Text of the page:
Southampton University's botanic garden faces an uncertain future as its role as a teaching resource diminishes.
Although the one-hectare valley garden in the heart of the campus is still under the control of the school of biological sciences, discussions about its future funding are in progress.
The acknowledgment that the garden, established 47 years ago, is virtually redundant for teaching purposes reflects a nationwide trend among university botanic gardens, which are obliged to adapt in order to justify their existence.
Pure botany is rarely taught now and the use of botanic gardens, most of which were established more than 50 years ago, has declined as teaching has become increasingly laboratory-based, with biologists researching molecular and genetic structure.
Many of these historic gardens contain rare species and some, such as the garden formerly managed by St Andrews University, have been handed over to local authorities. Others, such as the now-flourishing botanic garden at Hull University, have been pulled back from the brink of destruction after public outcry has forced university authorities to reconsider.
To qualify for the title botanic, a garden must offer a teaching and research facility. Although the teaching role has become limited, many gardens still provide plant material for university research.
The status of Southampton's garden became uncertain a few years ago when the adjoining glasshouses were pulled down and new ones built more than half a mile away. Meanwhile, a facility for field trials was developed at a separate location.
Peter M. Shoolingin-Jordan, head of the school of biological sciences, would like to maintain the garden - but he needs more financial help from the university.
"I know we do not need the garden, but closing it would be short-sighted. If we can get more university support and perhaps form a 'Friends' group, it could be maintained," he said.
Patrick Reynolds, director of Southampton University estates and buildings, takes a pragmatic line: "If biology has to pull out its funding, we will look on the garden as just another part of the campus. My guess is that the character would change completely and we would have to reduce the size of beds and cut maintenance costs."
Head gardener John Cutter, in charge for 13 years, is frustrated by indecision about the future. "We have made no new planting for five years. We have many fine specimen trees - for example the Kettelia fortunei in the pinetum, which I believe is one of only two in the country - but they are being crowded out by other trees, which need severe pruning or taking out. My hands are tied until there is a decision about the garden's future."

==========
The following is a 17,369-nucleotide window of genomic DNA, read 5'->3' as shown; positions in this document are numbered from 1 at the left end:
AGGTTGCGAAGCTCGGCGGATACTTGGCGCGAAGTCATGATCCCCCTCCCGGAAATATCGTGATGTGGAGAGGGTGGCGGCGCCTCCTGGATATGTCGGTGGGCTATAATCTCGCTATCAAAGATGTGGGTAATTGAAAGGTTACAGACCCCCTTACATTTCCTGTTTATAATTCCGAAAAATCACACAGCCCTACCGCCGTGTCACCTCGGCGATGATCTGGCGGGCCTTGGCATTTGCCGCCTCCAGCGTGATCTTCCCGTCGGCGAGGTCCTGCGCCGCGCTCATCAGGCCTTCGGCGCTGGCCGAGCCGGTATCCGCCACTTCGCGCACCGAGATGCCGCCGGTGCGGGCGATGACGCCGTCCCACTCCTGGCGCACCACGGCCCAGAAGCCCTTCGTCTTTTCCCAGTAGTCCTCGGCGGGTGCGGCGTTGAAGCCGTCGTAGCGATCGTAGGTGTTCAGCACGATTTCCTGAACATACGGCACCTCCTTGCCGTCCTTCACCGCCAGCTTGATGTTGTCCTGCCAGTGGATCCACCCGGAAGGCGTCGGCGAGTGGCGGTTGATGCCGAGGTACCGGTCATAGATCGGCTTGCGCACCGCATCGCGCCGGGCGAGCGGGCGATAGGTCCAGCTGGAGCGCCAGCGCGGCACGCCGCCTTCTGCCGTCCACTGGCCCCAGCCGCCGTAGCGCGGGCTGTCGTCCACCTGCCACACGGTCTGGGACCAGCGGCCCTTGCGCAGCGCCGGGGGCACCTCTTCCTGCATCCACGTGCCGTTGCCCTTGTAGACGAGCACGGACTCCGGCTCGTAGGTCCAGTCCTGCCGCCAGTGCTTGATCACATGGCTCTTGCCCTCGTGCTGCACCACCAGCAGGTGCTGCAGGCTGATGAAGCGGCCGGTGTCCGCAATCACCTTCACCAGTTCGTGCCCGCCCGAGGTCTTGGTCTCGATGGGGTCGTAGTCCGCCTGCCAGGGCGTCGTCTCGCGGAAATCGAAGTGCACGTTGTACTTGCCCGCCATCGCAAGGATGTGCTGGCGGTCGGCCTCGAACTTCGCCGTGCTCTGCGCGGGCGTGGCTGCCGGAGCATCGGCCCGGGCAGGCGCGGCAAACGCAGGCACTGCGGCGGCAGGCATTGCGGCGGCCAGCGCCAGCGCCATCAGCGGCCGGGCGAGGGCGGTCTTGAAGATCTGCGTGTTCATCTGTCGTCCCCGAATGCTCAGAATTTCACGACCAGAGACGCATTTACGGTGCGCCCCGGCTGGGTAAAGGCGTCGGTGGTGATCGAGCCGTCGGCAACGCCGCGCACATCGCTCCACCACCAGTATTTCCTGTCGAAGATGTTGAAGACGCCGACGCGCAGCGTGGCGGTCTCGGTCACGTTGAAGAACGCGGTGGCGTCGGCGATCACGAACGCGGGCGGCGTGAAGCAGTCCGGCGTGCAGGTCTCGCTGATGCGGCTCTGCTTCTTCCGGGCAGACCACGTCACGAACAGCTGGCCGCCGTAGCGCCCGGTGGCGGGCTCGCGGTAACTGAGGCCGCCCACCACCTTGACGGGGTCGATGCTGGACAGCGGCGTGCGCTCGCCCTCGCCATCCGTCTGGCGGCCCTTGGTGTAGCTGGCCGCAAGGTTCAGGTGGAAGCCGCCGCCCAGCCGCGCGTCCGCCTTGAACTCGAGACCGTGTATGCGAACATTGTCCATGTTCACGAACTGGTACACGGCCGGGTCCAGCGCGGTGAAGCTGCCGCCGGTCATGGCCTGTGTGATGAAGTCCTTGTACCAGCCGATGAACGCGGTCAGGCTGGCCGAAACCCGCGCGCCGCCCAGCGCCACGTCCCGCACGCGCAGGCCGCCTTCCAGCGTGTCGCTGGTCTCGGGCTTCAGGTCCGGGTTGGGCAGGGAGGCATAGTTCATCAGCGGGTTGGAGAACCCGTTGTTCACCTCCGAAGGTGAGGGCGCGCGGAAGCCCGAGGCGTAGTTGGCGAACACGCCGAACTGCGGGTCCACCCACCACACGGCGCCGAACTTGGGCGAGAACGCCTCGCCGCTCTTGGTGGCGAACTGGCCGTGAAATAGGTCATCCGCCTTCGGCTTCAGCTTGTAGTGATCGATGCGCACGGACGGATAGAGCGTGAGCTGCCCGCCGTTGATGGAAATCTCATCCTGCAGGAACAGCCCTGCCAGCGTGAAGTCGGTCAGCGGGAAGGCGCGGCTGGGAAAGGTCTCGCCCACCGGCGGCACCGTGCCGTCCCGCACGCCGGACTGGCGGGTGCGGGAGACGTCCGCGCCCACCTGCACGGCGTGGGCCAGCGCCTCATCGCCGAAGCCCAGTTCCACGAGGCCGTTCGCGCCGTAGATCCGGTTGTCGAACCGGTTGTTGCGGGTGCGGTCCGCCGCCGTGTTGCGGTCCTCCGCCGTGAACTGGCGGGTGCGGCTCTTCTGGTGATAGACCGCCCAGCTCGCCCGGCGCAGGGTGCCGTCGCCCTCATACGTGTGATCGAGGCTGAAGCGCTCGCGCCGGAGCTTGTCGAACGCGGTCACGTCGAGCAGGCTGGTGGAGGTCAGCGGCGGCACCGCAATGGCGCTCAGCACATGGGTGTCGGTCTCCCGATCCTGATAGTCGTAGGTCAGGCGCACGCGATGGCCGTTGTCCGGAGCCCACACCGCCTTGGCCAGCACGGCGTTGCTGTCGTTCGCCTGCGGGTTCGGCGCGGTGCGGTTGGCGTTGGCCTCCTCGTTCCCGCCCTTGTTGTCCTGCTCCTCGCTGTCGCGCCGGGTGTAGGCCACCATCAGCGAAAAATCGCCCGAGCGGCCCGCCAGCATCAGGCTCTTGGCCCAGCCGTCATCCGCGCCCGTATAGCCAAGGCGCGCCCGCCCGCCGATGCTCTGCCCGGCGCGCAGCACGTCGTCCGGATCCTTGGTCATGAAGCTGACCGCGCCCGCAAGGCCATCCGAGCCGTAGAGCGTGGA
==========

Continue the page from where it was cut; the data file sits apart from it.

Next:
Richard Gornall is the curator of the botanic garden funded by the estates and buildings department at Leicester University and he agrees that the teaching role has diminished. His garden has concentrated its resources on providing material for scientific research instead, with crops including tobacco grown in the glasshouses.
"It would not be true to say that our scientific role had also declined," he said, adding that they were running an external schools' programme and were open to the public. "The gardens still have an enormous role to play in passive education," he said.
The changing role of botanic gardens is of particular interest to Anne Pickering, curator and head gardener of the small garden at Newcastle University. She wrote a paper on the subject for her doctorate.
"There is less whole-plant biology taught now and therefore the role of these gardens must change. We are providing material from the glasshouses for medical research. We do not see many botany students in the garden these days but those on the landscape design course do use it."
Last month, the four-acre botanic garden at Hull University celebrated its 50th anniversary with a tree-planting ceremony. But, in the words of vice-chancellor David Dilkes, the gardens "came back from the dead".
Seven years ago, the then almost-broke university tried to sell the gardens - which were no longer used for teaching - for housing. But a huge public outcry saved them. They have subsequently been developed as a plant nursery where the university is building a national collection of hawthorns, and a management group is considering proposals including restoring them as an urban park offering courses in plant and environmental studies.
At Southampton, Professor Shoolingin-Jordan is hoping he can muster enough support to maintain the botanic garden. "Who knows?" he said, "in five years' time it might be needed as a teaching resource again."